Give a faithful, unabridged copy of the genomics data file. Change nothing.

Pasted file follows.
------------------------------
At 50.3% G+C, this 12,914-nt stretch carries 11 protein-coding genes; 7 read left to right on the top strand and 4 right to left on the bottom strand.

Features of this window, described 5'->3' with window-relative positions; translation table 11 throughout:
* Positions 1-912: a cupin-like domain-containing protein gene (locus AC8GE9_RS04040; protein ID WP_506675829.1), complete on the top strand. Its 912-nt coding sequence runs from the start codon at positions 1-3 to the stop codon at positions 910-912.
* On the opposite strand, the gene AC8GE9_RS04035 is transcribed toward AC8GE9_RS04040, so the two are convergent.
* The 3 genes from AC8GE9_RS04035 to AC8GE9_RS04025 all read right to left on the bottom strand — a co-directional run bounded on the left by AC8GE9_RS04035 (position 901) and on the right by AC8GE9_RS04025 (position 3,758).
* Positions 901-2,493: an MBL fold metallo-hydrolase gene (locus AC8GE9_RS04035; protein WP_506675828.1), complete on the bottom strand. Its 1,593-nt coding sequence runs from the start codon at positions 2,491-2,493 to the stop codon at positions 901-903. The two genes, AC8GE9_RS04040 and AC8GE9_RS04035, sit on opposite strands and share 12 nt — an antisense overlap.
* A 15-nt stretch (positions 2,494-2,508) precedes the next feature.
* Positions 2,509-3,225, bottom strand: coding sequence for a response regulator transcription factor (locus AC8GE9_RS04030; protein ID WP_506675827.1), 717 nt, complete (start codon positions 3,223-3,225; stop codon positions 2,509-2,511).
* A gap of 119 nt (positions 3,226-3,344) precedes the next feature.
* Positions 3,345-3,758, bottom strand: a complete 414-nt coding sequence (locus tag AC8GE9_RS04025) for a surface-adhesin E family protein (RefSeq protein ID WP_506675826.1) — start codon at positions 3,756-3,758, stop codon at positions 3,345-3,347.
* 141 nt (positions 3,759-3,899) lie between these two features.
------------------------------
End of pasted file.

At 50.3% G+C, this 12,914-nt stretch carries 11 protein-coding genes; 7 read left to right on the top strand and 4 right to left on the bottom strand.

Features of this window, described 5'->3' with window-relative positions; translation table 11 throughout:
* Positions 1-912: a cupin-like domain-containing protein gene (locus AC8GE9_RS04040; protein ID WP_506675829.1), complete on the top strand. Its 912-nt coding sequence runs from the start codon at positions 1-3 to the stop codon at positions 910-912.
* On the opposite strand, the gene AC8GE9_RS04035 is transcribed toward AC8GE9_RS04040, so the two are convergent.
* The 3 genes from AC8GE9_RS04035 to AC8GE9_RS04025 all read right to left on the bottom strand — a co-directional run bounded on the left by AC8GE9_RS04035 (position 901) and on the right by AC8GE9_RS04025 (position 3,758).
* Positions 901-2,493: an MBL fold metallo-hydrolase gene (locus AC8GE9_RS04035; protein WP_506675828.1), complete on the bottom strand. Its 1,593-nt coding sequence runs from the start codon at positions 2,491-2,493 to the stop codon at positions 901-903. The two genes, AC8GE9_RS04040 and AC8GE9_RS04035, sit on opposite strands and share 12 nt — an antisense overlap.
* A 15-nt stretch (positions 2,494-2,508) precedes the next feature.
* Positions 2,509-3,225, bottom strand: coding sequence for a response regulator transcription factor (locus AC8GE9_RS04030; protein ID WP_506675827.1), 717 nt, complete (start codon positions 3,223-3,225; stop codon positions 2,509-2,511).
* A gap of 119 nt (positions 3,226-3,344) precedes the next feature.
* Positions 3,345-3,758, bottom strand: a complete 414-nt coding sequence (locus tag AC8GE9_RS04025) for a surface-adhesin E family protein (RefSeq protein ID WP_506675826.1) — start codon at positions 3,756-3,758, stop codon at positions 3,345-3,347.
* 141 nt (positions 3,759-3,899) lie between these two features.